|Year : 2018 | Volume
| Issue : 2 | Page : 88-92
Family therapy in India
Anuradha Vishwas Sovani
Department of Psychology, SNDT Women's University, Mumbai, Maharashtra, India
|Date of Web Publication||30-Nov-2018|
Anuradha Vishwas Sovani
“OM”, 31, Shreesh Society, LIC Cross Road, Off Eastern Express Highway, Thane (West) - 400 604, Maharahstra
Source of Support: None, Conflict of Interest: None
Origins of family therapy are traced, acknowledging that this is in fact a group of therapeutic approaches. An overview of work done at major mental health centers in India is followed by an attempt at outlining key differences in Indian vis-a-vis Western approaches to family therapy, addressing some of the unique problems that are encountered in our country. Traditional systems of arranged marriage and a joint family, in vitro fertilization interventions and the family pressures to have a baby, the impact of work on family life and the onslaught of social media and family migrations across the globe are some of the issues outlined. Major approaches to family therapy are selected, and their key features are highlighted. Specifically, Minuchin's structural family therapy and Virginia Satir's conjoint family therapy are described. Touching very briefly on Milton Erickson's strategic family therapy, the article moves on to White and Epston's narrative family therapy; and each approach is described vis-a-vis its strengths when applied to an Indian family setup. The article ends on preventive, promotive, and rehabilitative approaches espoused by the author as also by many therapists in India. Behavioral family interventions by Sanders are outlined as is the positive parenting program and its Indian avatar in Palakshaala. Preventive approaches such as functional family therapy by Sexton and Alexander are described. Rehabilitative work with patients and caregivers is outlined, citing examples. The article ends by highlighting some recent changes in the social fabric that seem to be deeply affecting family structures.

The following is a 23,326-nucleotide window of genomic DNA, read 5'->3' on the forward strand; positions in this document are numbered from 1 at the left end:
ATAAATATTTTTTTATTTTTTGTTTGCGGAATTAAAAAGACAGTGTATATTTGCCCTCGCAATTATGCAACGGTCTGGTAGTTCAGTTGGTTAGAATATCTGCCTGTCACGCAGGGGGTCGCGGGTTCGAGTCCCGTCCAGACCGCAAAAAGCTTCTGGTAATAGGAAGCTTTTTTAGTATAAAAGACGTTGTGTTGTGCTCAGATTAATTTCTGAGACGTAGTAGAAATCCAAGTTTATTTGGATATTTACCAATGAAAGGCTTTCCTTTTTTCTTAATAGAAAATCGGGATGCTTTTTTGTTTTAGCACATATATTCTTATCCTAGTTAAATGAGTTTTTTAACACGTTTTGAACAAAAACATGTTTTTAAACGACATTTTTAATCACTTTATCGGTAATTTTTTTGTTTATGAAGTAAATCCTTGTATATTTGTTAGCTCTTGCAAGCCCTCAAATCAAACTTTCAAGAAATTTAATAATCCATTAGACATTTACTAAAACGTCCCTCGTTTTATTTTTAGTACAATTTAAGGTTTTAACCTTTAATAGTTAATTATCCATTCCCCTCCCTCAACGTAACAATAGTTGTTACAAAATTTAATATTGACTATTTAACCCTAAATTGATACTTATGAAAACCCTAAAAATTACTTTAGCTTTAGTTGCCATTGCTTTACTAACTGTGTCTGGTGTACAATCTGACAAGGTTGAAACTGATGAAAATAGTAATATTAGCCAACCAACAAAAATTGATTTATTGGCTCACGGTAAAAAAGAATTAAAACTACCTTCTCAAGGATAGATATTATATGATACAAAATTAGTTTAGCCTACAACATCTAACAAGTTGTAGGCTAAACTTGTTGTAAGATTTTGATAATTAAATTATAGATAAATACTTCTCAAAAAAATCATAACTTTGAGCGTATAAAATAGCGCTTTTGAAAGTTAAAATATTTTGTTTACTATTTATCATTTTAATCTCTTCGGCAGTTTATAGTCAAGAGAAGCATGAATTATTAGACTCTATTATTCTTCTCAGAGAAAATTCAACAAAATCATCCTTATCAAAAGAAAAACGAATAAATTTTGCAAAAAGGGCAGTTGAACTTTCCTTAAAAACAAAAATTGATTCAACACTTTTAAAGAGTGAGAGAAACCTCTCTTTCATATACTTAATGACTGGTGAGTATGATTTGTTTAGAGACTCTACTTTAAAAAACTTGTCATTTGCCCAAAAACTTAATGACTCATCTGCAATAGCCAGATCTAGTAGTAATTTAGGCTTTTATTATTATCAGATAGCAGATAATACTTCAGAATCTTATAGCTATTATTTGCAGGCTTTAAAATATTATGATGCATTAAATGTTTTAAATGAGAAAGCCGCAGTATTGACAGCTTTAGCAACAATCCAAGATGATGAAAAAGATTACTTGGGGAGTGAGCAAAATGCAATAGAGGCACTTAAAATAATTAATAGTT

Keywords: Applications in urban settings, family therapy, Indian research
|How to cite this article:|